What WiFi do Apple.Inc have?

I have tested a lot of different WiFi systems, and I currently have a Netgear Orbi setup. It works good, so I really don’t have any reason to change at the moment.

But I wonder; What WiFi setup do they have at Apple HQ in Cupertino? I mean, if they are satisfied and it’s working well, it must be a really good system… :thinking:

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I’ve occasionally searched for this kind of information but the last time I saw an article describing the hardware & software used at Apple HQ was probably around 2005. At that time they were using many of the same products as most companies, IBM midrange computers, SAP software, Microsoft Office, etc. Today, who knows? They may be using brain to brain networking and hoverboards. :grinning:

I don’t recall even seeing Apple listed as a customer by those few companies whose products they are known to use. Let us know if you learn anything. “Enquiring minds want to know”

That’s actually an interesting question. Does Apple use Ethernet?

Just to put the size of Apple’s campus into perspective…

I read that they use Cisco managed routers in all their stores now, not sure about the HQ.

Cisco’s Enterprise Wifi offering was the Meraki. Excellent Access Points.

Based on the photo, I’m guessing they’d be a good candidate for token ring. :wink:


With no knowledge of what Apple uses, I’ve heard the Ubiquiti line is a solid, commercial-grade wi-fi setup.

I think that, as with many things, there’s a pretty solid demarcation between “home” and “commercial” stuff - with most stuff in the latter category being more solid than most stuff in the former.

I used Ubiquiti UniFi at my previous company and am using their consumer Amplifi mesh system in my home. Both have worked well for me.

I cannot imagine Apple using WiFi. Ethernet is often the go-to solution for connecting an extremely large workplace to the internet.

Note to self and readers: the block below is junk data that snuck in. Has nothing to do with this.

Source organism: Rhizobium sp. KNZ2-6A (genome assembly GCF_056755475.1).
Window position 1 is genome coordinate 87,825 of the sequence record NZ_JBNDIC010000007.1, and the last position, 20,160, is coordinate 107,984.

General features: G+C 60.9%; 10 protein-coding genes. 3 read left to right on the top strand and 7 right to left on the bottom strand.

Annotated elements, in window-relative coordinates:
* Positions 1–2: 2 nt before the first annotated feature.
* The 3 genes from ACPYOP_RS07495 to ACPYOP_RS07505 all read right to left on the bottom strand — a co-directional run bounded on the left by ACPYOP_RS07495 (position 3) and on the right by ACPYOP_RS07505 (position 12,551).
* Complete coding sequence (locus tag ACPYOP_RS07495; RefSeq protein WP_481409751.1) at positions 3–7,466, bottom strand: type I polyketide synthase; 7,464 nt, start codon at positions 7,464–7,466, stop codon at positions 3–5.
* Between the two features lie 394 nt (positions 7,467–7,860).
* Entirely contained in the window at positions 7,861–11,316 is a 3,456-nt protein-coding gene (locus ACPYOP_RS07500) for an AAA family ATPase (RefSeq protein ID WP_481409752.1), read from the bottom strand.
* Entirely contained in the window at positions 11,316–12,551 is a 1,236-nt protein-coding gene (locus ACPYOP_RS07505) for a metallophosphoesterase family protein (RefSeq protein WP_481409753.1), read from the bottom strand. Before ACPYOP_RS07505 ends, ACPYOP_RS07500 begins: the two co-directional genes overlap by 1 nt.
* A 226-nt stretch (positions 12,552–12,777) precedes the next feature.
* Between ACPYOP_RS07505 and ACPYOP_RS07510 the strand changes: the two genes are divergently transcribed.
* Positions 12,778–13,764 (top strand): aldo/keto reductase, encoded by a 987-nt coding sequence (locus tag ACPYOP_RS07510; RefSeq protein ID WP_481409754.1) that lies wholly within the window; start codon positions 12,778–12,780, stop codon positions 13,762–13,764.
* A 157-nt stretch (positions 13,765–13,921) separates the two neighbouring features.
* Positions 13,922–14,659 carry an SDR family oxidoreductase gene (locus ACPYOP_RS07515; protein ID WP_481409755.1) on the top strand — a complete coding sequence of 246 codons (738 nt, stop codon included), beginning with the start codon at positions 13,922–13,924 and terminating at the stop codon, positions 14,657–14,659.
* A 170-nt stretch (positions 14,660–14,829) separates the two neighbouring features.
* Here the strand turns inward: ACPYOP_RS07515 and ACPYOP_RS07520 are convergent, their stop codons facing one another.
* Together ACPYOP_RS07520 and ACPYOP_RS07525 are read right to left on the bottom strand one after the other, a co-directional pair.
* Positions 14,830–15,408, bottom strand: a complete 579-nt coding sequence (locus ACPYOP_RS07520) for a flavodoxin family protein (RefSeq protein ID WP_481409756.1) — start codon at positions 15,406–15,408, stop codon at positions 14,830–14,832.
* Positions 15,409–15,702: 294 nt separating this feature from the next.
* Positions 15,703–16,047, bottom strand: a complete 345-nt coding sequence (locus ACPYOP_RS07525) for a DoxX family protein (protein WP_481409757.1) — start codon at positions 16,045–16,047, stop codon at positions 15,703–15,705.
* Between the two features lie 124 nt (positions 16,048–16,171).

I’m absolutely certain that they would use both: wired for workstations, and an enterprise WiFi system for notebooks, tablets, and phones.

The largest system that I’ve built had several hundred access points (autonomous at first(!)) and several thousand concurrent users. Colleagues at other places have systems with thousands of APs and tens of thousands of concurrent users.

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Yeah, I would assume the whole place is covered with Ethernet - and that that’s a preferred connection method for anything stationary.

But this is also a HUGE campus with something like 12,000 people who presumably all have iPhones and/or iPads, MacBooks that they might be bringing to meetings, and other mobile devices.

I can’t imagine they don’t have WiFi everywhere in the building in addition to the Ethernet.


Ubiquity wired Memphis FedExForum for WiFi and that has 18000 seats. So apparently there no real limit if you are willing to spend the money.

(Ubiquity’s CEO owns the Memphis Grizzlies that play there)

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Maybe they’re just connecting Ethernet adapters to their devices? :man_shrugging:

I think adapters are a non-starter on something portable like the iPhone. Even in a test lab where the device didn’t have to move much, I’d still think they’d be doing wireless just because almost no consumer is going to Ethernet tether an iDevice. :slight_smile:

Also, Apple got to design the building from the ground up. Literally. So if they wanted wi-fi throughout, it would have been pretty easy to design things like wired backhaul infrastructure into the building as a whole.

The problems most consumers have with network coverage just fly out the window if you’re smart and you’re building a completely new building to spec. :slight_smile:


One of my last projects before moving from the network group to starting the security group at my employer was migrating the autonomous AP Cisco WiFi network to one based around 5508 WiFi controllers :slight_smile:

The network team has recently migrated to Extreme for WiFi.

(We were an all Cisco network for most of my tenure (my first major project was to migrate the core to 6500 series switches (back when they ran CATOS for switching and IOS for routing on the same supervisor) from Nortel. Loved Cisco stuff, but really, really wish they’d have adopted Juniper’s options for command line output in XML and JSON)

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Nice input everybody.

To add to the discussion:

  • I have installed a couple of Ruckus systems, and they have worked really good.
  • I have installed two Cisco WiFi system and they sucked big time (to be fair, this was 10+ years ago, I guess they are better today).

There are consumers with a lot of money that always wants the best. For me as a installer I also want it to be easy to install. What should I suggest to them?


Have you ever been at any company building over the last 10 years where they didn’t have Wifi? Let alone a tech company. A company that makes laptops without ethernet ports…

Your image of the world out there might not be accurate anymore.


And how exactly could Apple even have WiFi in such a massive campus? There is no way the signal could go that far. Again, I find it more likely that Apple is using Ethernet adapters for any devices that don’t have Ethernet ports.

@vco1 joshagos is most likely a child.